The Bar blamed Michelle for being handcuffed and wheeled in and forced to conduct part of a custody trial, that of the Rucki children, handcuffed to a wheelchair. In the video below, at 1:10:00 she is wheeled in and proceedings continue shortly after that. 


Also, the judge who presided over the case, David Knutson, initially brought forward the complaint, something judges generally do not do. 

This is important because this latest complaint in 2020 was also triggered by Judge David Knutson. 

It turns out that Judge Knutson was listening to WCCO, a Minnesota radio station, when Michelle MacDonald, then also a candidate for Minnesota Supreme Court, came on a show called "Midday" with Blois Olsen.

The broadcast occurred on October 3, 2018.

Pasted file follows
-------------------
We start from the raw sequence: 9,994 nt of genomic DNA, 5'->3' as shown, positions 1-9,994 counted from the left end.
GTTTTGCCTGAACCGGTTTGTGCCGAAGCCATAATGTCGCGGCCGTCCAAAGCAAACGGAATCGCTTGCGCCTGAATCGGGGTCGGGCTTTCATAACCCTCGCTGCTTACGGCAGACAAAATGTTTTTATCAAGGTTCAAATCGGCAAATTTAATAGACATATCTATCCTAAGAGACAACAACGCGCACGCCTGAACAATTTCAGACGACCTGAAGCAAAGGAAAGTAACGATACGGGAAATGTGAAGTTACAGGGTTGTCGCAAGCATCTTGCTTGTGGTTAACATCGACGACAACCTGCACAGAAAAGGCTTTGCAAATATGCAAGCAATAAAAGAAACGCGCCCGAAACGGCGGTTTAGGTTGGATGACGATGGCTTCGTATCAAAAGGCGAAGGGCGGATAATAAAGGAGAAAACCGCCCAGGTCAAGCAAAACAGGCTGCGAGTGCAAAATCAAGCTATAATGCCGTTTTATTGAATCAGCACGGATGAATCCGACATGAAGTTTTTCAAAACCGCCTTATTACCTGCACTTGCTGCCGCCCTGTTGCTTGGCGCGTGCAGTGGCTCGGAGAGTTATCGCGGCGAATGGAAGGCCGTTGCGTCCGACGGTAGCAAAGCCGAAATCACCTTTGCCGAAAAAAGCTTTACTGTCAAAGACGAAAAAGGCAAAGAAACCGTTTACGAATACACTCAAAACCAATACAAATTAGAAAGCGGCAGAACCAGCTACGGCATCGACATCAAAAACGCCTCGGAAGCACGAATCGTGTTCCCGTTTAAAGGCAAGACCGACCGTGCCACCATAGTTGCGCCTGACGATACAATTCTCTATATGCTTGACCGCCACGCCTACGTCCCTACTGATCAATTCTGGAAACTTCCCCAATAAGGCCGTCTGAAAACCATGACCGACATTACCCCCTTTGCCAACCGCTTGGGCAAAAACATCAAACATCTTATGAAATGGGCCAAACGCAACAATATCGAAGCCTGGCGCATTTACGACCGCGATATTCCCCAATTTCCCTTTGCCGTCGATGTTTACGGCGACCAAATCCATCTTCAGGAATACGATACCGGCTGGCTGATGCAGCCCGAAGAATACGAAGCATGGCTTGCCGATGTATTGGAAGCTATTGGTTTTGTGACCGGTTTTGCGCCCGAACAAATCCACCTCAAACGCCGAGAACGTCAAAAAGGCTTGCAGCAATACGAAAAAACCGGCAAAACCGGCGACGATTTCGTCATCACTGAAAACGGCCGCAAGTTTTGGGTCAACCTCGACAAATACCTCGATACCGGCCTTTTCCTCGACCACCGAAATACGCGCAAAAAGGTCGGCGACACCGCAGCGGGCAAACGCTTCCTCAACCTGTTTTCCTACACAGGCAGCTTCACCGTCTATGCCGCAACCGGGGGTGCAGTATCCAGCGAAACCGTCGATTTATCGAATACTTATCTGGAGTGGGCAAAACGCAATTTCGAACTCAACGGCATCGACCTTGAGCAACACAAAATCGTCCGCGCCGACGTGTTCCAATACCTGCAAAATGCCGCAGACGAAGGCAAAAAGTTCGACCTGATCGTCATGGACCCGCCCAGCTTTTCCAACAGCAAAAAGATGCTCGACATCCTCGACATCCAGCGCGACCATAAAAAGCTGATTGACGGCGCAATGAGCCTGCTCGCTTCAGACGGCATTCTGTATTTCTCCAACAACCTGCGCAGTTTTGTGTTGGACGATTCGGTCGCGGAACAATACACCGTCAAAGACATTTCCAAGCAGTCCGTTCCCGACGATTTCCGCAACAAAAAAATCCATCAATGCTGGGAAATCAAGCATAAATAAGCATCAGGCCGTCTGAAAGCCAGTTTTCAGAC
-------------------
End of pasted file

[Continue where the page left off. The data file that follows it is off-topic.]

Olson asked MacDonald about the Rucki case and she mentioned Judge Knutson, "Um, the children had run away. So that, that was a civil rights violation even before that happened," MacDonald said. "I have on behalf of Sandra sued the presiding judge. His name was David Knutson and I sued him in federal court. That suit was pending, um, when she was having her custody trial that event occurred."

Michelle is referring to herself being handcuffed to the wheelchair. 

She continued, "Both of their rights were violated the court. What the public needs to be aware of is that I got involved- and I did the case pro bono- is that Sandra came to me and both she and her um= the father not her husband at the time- had no contact with their children whatsoever. Um the judge did that in September of 2012, without any hearing, without any process, and in two hours ordered her, she was already divorced, to leave her home, leave her children there, whom she had custody of, five of them, and ordered her not to return or she'd be arrested."